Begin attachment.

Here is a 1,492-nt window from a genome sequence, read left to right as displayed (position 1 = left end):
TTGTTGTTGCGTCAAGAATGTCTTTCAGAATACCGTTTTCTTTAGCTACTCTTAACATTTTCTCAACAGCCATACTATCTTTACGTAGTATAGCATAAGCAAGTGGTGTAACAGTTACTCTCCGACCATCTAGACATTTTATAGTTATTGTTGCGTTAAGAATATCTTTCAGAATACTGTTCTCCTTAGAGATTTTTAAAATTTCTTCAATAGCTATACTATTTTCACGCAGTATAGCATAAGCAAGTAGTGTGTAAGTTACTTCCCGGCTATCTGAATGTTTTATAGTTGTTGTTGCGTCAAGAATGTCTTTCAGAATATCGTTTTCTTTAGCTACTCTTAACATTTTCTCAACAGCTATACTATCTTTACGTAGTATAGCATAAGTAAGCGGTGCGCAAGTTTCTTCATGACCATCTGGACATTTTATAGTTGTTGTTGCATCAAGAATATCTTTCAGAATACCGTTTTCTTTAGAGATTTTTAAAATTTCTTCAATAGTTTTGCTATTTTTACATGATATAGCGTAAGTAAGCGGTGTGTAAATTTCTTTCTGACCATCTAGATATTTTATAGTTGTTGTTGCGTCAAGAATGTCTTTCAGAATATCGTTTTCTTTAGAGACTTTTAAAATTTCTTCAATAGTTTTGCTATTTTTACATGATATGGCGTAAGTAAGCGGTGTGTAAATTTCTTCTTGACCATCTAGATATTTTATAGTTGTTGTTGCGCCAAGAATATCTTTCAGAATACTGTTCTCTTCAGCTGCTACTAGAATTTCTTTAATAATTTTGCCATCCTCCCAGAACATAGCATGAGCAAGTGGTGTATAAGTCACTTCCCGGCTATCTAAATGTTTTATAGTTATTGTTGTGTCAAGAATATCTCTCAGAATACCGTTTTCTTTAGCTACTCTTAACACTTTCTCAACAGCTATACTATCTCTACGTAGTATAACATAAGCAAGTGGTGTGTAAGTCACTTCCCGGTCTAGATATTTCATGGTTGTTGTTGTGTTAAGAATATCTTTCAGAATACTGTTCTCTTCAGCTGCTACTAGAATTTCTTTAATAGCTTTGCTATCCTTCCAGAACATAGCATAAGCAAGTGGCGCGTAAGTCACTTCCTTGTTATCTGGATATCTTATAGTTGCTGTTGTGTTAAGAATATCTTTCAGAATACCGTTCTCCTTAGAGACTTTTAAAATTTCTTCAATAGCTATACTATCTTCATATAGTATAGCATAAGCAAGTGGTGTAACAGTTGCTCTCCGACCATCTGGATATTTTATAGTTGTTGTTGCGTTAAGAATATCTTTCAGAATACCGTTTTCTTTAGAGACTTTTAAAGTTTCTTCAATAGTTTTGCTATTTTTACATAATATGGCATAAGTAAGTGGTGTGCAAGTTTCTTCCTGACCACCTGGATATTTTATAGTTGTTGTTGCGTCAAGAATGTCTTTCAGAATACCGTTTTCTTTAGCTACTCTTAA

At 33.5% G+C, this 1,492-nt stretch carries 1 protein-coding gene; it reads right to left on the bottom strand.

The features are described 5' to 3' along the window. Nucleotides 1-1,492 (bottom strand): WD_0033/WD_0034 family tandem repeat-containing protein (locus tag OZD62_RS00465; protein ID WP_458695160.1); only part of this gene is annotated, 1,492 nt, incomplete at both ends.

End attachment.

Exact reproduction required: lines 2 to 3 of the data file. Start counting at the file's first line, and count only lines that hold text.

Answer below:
TTGTTGTTGCGTCAAGAATGTCTTTCAGAATACCGTTTTCTTTAGCTACTCTTAACATTTTCTCAACAGCCATACTATCTTTACGTAGTATAGCATAAGCAAGTGGTGTAACAGTTACTCTCCGACCATCTAGACATTTTATAGTTATTGTTGCGTTAAGAATATCTTTCAGAATACTGTTCTCCTTAGAGATTTTTAAAATTTCTTCAATAGCTATACTATTTTCACGCAGTATAGCATAAGCAAGTAGTGTGTAAGTTACTTCCCGGCTATCTGAATGTTTTATAGTTGTTGTTGCGTCAAGAATGTCTTTCAGAATATCGTTTTCTTTAGCTACTCTTAACATTTTCTCAACAGCTATACTATCTTTACGTAGTATAGCATAAGTAAGCGGTGCGCAAGTTTCTTCATGACCATCTGGACATTTTATAGTTGTTGTTGCATCAAGAATATCTTTCAGAATACCGTTTTCTTTAGAGATTTTTAAAATTTCTTCAATAGTTTTGCTATTTTTACATGATATAGCGTAAGTAAGCGGTGTGTAAATTTCTTTCTGACCATCTAGATATTTTATAGTTGTTGTTGCGTCAAGAATGTCTTTCAGAATATCGTTTTCTTTAGAGACTTTTAAAATTTCTTCAATAGTTTTGCTATTTTTACATGATATGGCGTAAGTAAGCGGTGTGTAAATTTCTTCTTGACCATCTAGATATTTTATAGTTGTTGTTGCGCCAAGAATATCTTTCAGAATACTGTTCTCTTCAGCTGCTACTAGAATTTCTTTAATAATTTTGCCATCCTCCCAGAACATAGCATGAGCAAGTGGTGTATAAGTCACTTCCCGGCTATCTAAATGTTTTATAGTTATTGTTGTGTCAAGAATATCTCTCAGAATACCGTTTTCTTTAGCTACTCTTAACACTTTCTCAACAGCTATACTATCTCTACGTAGTATAACATAAGCAAGTGGTGTGTAAGTCACTTCCCGGTCTAGATATTTCATGGTTGTTGTTGTGTTAAGAATATCTTTCAGAATACTGTTCTCTTCAGCTGCTACTAGAATTTCTTTAATAGCTTTGCTATCCTTCCAGAACATAGCATAAGCAAGTGGCGCGTAAGTCACTTCCTTGTTATCTGGATATCTTATAGTTGCTGTTGTGTTAAGAATATCTTTCAGAATACCGTTCTCCTTAGAGACTTTTAAAATTTCTTCAATAGCTATACTATCTTCATATAGTATAGCATAAGCAAGTGGTGTAACAGTTGCTCTCCGACCATCTGGATATTTTATAGTTGTTGTTGCGTTAAGAATATCTTTCAGAATACCGTTTTCTTTAGAGACTTTTAAAGTTTCTTCAATAGTTTTGCTATTTTTACATAATATGGCATAAGTAAGTGGTGTGCAAGTTTCTTCCTGACCACCTGGATATTTTATAGTTGTTGTTGCGTCAAGAATGTCTTTCAGAATACCGTTTTCTTTAGCTACTCTTAA

At 33.5% G+C, this 1,492-nt stretch carries 1 protein-coding gene; it reads right to left on the bottom strand.